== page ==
Released almost a year to the day after Rihanna’s previous effort, Rated R, Loud purports to leave behind that album’s comparatively dark mood for a bright, sassy revival. Considering that she’s been pumping out an album a year since 2005, these claims of reinvention are suspect; how much artistic growth can anyone experience over the course of a few months? If you’re Rihanna, however, such rhetorical questions are irrelevant: You simply round up a battalion of songwriters and producers to assemble whatever vision you’ve conceived for this record.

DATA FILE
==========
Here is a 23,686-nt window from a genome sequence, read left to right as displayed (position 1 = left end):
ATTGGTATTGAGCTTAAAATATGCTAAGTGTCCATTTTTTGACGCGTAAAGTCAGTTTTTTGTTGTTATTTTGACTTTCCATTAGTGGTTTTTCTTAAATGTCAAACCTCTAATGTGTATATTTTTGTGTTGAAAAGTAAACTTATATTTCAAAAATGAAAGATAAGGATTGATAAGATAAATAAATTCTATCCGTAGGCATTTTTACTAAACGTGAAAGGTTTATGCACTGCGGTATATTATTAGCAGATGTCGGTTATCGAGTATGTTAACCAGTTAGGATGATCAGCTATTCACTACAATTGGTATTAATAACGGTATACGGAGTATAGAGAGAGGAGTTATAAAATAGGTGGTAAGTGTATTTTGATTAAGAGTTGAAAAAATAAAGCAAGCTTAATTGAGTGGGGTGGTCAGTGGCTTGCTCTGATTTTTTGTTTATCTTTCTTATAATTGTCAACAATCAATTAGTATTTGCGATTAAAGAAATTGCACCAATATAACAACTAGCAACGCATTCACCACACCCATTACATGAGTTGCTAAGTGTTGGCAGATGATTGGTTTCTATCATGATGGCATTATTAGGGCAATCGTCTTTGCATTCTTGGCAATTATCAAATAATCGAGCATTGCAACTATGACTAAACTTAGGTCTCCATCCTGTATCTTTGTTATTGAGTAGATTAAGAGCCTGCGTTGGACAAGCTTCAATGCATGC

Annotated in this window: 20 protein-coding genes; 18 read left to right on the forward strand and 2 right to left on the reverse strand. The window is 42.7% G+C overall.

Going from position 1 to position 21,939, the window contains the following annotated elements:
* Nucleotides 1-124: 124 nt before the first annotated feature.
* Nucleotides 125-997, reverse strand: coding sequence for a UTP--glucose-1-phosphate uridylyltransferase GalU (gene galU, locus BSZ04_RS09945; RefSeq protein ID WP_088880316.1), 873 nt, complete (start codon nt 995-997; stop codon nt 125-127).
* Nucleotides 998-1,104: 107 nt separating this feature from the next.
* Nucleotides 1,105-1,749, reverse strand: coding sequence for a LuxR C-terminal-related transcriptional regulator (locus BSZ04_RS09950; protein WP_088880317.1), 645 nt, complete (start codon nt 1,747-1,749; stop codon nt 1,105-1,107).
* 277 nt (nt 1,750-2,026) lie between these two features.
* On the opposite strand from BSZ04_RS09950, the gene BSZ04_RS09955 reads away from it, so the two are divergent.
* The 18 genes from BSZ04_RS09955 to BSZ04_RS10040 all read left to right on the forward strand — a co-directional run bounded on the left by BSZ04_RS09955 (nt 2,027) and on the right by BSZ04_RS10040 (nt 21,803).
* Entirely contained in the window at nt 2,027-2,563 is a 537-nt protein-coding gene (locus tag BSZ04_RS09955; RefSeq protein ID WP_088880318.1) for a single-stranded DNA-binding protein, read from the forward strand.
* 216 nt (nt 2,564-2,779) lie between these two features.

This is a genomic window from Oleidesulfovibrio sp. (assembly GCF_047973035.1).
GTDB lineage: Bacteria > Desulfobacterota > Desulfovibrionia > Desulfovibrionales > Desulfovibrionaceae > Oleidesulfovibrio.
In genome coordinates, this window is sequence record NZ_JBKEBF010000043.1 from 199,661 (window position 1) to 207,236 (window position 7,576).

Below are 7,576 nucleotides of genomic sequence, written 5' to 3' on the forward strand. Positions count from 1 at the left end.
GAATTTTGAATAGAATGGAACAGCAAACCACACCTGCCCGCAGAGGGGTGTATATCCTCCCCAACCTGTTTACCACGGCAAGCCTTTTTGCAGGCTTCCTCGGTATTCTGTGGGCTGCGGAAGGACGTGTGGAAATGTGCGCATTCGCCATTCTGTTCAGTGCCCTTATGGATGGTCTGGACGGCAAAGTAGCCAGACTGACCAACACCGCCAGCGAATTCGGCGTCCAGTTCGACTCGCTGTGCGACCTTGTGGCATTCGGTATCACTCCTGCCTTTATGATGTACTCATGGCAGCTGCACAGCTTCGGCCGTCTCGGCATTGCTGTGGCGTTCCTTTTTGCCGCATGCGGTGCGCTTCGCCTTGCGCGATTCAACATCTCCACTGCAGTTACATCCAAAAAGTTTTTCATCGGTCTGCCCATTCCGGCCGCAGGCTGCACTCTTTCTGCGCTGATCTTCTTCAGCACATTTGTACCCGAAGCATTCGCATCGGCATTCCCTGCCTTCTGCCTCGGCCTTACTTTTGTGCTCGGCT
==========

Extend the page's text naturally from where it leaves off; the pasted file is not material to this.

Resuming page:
Rihanna has always been primarily a pop vocalist in the purest sense, interpreting other people’s work in service of Top 40 hits. With Rated R, she waded further into the co-writing pool, and the album’s resulting “darkness” could be attributed to her public personal struggles. She goes the exact opposite route on Loud, eschewing any co-writing credits, acting as a conduit for club and radio jams about sex, parties, and sexy parties. For her part, Rihanna does sound invigorated, delivering charismatic vocal performances of material that doesn’t always warrant them: Her sassy growl on “S&M” just barely makes up for the lyric “Sticks and stones may break my bones, but whips and chains excite me.” her bubbly patois and soaring divatronics elevate the generic R&B and Euro-dance flavors of “What’s My Name” and “Complicated,” respectively. And her sexy swagger on “Cheers” proves a surprisingly inspired complement to a grating Avril Lavigne sample. Nothing here reaches the heights of her mega-hit “Umbrella”—though “Only Girl (In The World)” comes close—but Rihanna delivers every song like it’s a smash hit in the making.